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California Department of Corrections and Rehabilitation

The California Department of Corrections and Rehabilitation is easing its residency restrictions on sex offenders after the California State Supreme Court ruled the law unconstitutional in San Diego County.

Under the new policy, which will be applied to sex offenders on parole living in Napa County, parole agents will assess each parolee on a case by case basis to find if the person has to stay 2,000 feet from schools and parks.

The state Supreme Court found that the blanket enforcement of residential restrictions in San Diego County had led to “greatly increased homelessness among registered sex offenders on parole in the county.”

“High-risk sex offenders with current or prior conviction for lewd acts on a child under 14 are still prohibited from living with a half-mile of any K-12 school,” said Luis Patino, spokesman for the California Department of Corrections and Rehabilitation.

“All sex-offender paroles will still be GPS-monitored,” Patino said.

There are more than 73,400 registered sex offenders in California who live in towns, according to the state Department of Justice. In Napa County, 155 registered sex offenders are posted online under California’s Megan’s Law.

“We believe the changes will reduce the alarming number of homeless sex-offender paroles, reduce their risk of reoffending, and increase community safety,” Patino said.

On Friday, Napa County Public Defender Ronald Abernethy praised the new policy. “The housing restrictions imposed by Jessica’s Law were an example of trying to impose a simple solution on a complex problem and making our communities less safe in the process,” he said.

“In some communities (San Francisco, being one), there was no place a person convicted of a sex offense could live and remain in compliance with the law,” Abernethy said. “Compliance with the law has left many parolees homeless and much harder to supervise than they would be with permanent housing.”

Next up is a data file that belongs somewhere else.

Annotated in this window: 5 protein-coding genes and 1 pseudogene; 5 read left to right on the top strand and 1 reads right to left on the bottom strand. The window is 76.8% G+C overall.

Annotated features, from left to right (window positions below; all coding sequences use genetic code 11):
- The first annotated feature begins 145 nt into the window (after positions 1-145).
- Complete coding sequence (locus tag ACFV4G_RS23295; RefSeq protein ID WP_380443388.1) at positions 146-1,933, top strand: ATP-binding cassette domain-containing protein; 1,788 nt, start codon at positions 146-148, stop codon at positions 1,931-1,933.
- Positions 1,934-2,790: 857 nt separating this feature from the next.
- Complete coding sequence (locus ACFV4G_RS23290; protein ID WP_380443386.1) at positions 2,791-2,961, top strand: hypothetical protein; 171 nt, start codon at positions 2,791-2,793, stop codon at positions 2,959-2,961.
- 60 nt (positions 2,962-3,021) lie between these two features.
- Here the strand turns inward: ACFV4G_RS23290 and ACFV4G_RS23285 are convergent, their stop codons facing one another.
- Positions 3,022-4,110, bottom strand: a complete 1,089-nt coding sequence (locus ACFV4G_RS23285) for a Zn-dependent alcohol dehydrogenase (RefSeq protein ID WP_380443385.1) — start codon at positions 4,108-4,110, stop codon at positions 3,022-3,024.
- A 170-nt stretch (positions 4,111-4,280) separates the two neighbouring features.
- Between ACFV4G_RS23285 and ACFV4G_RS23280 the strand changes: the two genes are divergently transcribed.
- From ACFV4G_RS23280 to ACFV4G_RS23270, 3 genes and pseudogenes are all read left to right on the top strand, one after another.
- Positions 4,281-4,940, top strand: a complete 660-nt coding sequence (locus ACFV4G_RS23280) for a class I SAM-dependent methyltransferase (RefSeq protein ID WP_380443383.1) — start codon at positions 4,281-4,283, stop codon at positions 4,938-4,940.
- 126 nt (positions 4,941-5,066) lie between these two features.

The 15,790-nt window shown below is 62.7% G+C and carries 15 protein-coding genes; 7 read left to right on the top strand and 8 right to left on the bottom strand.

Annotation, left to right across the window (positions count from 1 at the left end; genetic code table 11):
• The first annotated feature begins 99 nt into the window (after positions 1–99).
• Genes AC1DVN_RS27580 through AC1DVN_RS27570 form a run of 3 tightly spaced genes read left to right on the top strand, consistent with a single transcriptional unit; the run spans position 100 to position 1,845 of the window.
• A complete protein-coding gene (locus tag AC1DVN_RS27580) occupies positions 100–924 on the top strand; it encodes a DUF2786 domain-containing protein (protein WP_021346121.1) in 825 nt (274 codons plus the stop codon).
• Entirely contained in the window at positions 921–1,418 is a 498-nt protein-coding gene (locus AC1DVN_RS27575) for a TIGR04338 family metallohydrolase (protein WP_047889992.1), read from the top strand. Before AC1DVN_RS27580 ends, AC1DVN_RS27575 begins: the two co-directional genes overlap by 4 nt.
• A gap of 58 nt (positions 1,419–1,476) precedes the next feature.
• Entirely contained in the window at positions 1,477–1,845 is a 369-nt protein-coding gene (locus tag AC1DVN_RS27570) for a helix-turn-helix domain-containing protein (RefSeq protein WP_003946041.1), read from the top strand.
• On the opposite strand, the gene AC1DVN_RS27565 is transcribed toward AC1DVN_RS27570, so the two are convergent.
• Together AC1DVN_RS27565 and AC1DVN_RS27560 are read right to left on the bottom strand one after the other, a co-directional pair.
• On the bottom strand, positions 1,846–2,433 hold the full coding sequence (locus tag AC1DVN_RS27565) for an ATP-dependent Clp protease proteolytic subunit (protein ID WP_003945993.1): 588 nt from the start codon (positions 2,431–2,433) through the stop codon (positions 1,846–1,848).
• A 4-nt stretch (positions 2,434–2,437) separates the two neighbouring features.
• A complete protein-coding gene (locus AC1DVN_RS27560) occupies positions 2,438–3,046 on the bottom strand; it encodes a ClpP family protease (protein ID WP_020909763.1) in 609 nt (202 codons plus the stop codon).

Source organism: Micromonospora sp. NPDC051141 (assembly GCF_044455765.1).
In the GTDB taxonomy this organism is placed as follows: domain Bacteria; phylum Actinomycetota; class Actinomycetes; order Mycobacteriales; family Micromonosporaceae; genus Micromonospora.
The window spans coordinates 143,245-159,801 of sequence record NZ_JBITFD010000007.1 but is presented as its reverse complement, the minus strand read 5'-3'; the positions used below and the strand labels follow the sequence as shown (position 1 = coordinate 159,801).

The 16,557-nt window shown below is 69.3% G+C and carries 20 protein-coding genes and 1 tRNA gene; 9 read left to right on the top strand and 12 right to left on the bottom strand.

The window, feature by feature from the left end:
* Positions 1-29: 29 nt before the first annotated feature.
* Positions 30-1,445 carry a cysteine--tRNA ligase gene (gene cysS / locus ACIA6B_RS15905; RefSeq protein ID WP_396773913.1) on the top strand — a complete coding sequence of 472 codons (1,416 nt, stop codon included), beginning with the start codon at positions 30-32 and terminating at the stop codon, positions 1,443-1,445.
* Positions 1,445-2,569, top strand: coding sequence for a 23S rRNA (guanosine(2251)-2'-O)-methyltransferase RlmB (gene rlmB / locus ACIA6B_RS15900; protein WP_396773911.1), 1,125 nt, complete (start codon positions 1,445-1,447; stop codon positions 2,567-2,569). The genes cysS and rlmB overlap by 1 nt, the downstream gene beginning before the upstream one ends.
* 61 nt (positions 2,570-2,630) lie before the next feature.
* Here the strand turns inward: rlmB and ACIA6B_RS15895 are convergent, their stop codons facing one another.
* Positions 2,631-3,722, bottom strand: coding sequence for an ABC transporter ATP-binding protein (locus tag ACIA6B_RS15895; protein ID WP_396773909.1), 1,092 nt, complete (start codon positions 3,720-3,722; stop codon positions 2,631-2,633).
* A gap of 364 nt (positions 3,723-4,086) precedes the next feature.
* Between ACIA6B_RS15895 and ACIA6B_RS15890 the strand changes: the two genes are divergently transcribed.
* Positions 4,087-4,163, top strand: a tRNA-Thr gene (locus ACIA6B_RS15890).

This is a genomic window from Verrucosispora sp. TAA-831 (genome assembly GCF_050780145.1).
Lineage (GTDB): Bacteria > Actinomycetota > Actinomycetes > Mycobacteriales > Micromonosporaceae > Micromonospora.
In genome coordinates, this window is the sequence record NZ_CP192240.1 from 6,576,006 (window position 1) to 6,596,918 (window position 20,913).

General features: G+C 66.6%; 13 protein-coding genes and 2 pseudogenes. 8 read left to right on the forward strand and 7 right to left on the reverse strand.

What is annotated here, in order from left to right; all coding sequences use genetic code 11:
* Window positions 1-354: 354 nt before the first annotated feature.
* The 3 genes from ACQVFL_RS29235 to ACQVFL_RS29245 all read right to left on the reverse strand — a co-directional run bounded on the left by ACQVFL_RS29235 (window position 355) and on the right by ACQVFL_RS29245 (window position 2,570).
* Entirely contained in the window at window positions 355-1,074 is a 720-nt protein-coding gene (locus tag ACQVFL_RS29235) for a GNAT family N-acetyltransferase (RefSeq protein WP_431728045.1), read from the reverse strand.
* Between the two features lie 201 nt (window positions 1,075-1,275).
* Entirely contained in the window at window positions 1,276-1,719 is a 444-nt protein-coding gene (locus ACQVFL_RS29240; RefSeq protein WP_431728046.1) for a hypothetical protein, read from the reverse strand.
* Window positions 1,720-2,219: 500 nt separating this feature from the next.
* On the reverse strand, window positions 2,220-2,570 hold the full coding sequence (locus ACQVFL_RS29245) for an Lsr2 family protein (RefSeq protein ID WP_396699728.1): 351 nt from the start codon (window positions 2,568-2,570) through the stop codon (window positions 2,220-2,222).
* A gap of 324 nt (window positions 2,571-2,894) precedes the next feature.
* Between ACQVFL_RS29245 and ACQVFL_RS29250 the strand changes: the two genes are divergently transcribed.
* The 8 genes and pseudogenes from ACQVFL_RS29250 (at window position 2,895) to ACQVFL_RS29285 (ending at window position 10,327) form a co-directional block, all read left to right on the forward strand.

“It’s hard to see how Jessica’s Law, which allows a person to live on one side of the street but not the other because the one side is 10 feet farther away from a school, provides a safer community,” Abernethy said.

Napa County’s Chief Probation Officer, Mary Butler, whose department oversees 28 sex offenders, said her department is updating its policies based on the court’s ruling. Offenders whose victims are children will continue to be required to stay away from schools and parks, she said.

On Friday, Napa County District Attorney Gary Lieberstein said homeless sex offenders had not been “a particular issue in our county due to the overall rural character of the county.”

“Having said that, I am certainly aware that some registered sex offenders released to our communities were prohibited from living in certain areas, particularly within the city of Napa,” he said.

Not all sex offenders are supervised by either state parole or county probation, but all have to register in the jurisdictions where they live, including the Napa County Sheriff’s Office and Napa Police.

Information from The Associated Press was used in this report.

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This story has been updated to correct the spelling of Megan's Law, the group of state laws requiring public notification when a convicted sex offender moves into a community. Such regulations are named for Megan Kanka, a 7-year-old New Jersey girl who was murdered in 1994 by a male neighbor who had served prison time for previous sexual assaults.

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